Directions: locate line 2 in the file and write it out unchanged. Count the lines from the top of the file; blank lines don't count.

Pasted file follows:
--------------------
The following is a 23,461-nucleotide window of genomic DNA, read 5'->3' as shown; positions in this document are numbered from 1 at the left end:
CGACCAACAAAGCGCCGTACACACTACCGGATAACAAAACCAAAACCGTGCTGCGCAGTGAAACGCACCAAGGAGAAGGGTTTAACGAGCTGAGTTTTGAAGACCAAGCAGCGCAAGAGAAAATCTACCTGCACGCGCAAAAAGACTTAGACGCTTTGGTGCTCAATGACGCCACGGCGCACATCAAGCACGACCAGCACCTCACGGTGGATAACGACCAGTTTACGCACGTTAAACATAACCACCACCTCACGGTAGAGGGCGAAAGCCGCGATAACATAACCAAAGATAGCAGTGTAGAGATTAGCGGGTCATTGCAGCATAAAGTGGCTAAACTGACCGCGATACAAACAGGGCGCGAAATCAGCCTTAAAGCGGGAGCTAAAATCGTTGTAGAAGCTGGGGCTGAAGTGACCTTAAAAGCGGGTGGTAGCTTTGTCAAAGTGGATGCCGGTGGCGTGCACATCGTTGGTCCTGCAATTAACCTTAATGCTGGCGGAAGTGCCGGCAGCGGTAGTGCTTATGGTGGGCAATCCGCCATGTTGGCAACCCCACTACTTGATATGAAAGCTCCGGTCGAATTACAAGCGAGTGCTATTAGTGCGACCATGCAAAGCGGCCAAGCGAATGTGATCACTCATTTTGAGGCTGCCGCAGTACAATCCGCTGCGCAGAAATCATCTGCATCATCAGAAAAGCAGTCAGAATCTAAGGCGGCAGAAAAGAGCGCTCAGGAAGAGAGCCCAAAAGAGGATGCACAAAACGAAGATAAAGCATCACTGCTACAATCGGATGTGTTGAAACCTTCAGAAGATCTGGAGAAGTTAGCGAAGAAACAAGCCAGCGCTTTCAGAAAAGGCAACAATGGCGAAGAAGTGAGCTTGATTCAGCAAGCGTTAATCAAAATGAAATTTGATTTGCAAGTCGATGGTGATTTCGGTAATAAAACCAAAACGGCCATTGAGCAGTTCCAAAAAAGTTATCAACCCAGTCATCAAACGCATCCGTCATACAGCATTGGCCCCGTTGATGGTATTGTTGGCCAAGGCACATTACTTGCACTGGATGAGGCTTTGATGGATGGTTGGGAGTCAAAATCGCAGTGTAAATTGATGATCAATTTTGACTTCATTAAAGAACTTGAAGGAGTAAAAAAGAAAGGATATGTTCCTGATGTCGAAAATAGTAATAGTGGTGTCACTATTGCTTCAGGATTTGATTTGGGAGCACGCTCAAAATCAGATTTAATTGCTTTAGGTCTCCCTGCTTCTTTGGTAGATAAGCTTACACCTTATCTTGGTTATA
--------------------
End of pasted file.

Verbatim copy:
CGACCAACAAAGCGCCGTACACACTACCGGATAACAAAACCAAAACCGTGCTGCGCAGTGAAACGCACCAAGGAGAAGGGTTTAACGAGCTGAGTTTTGAAGACCAAGCAGCGCAAGAGAAAATCTACCTGCACGCGCAAAAAGACTTAGACGCTTTGGTGCTCAATGACGCCACGGCGCACATCAAGCACGACCAGCACCTCACGGTGGATAACGACCAGTTTACGCACGTTAAACATAACCACCACCTCACGGTAGAGGGCGAAAGCCGCGATAACATAACCAAAGATAGCAGTGTAGAGATTAGCGGGTCATTGCAGCATAAAGTGGCTAAACTGACCGCGATACAAACAGGGCGCGAAATCAGCCTTAAAGCGGGAGCTAAAATCGTTGTAGAAGCTGGGGCTGAAGTGACCTTAAAAGCGGGTGGTAGCTTTGTCAAAGTGGATGCCGGTGGCGTGCACATCGTTGGTCCTGCAATTAACCTTAATGCTGGCGGAAGTGCCGGCAGCGGTAGTGCTTATGGTGGGCAATCCGCCATGTTGGCAACCCCACTACTTGATATGAAAGCTCCGGTCGAATTACAAGCGAGTGCTATTAGTGCGACCATGCAAAGCGGCCAAGCGAATGTGATCACTCATTTTGAGGCTGCCGCAGTACAATCCGCTGCGCAGAAATCATCTGCATCATCAGAAAAGCAGTCAGAATCTAAGGCGGCAGAAAAGAGCGCTCAGGAAGAGAGCCCAAAAGAGGATGCACAAAACGAAGATAAAGCATCACTGCTACAATCGGATGTGTTGAAACCTTCAGAAGATCTGGAGAAGTTAGCGAAGAAACAAGCCAGCGCTTTCAGAAAAGGCAACAATGGCGAAGAAGTGAGCTTGATTCAGCAAGCGTTAATCAAAATGAAATTTGATTTGCAAGTCGATGGTGATTTCGGTAATAAAACCAAAACGGCCATTGAGCAGTTCCAAAAAAGTTATCAACCCAGTCATCAAACGCATCCGTCATACAGCATTGGCCCCGTTGATGGTATTGTTGGCCAAGGCACATTACTTGCACTGGATGAGGCTTTGATGGATGGTTGGGAGTCAAAATCGCAGTGTAAATTGATGATCAATTTTGACTTCATTAAAGAACTTGAAGGAGTAAAAAAGAAAGGATATGTTCCTGATGTCGAAAATAGTAATAGTGGTGTCACTATTGCTTCAGGATTTGATTTGGGAGCACGCTCAAAATCAGATTTAATTGCTTTAGGTCTCCCTGCTTCTTTGGTAGATAAGCTTACACCTTATCTTGGTTATA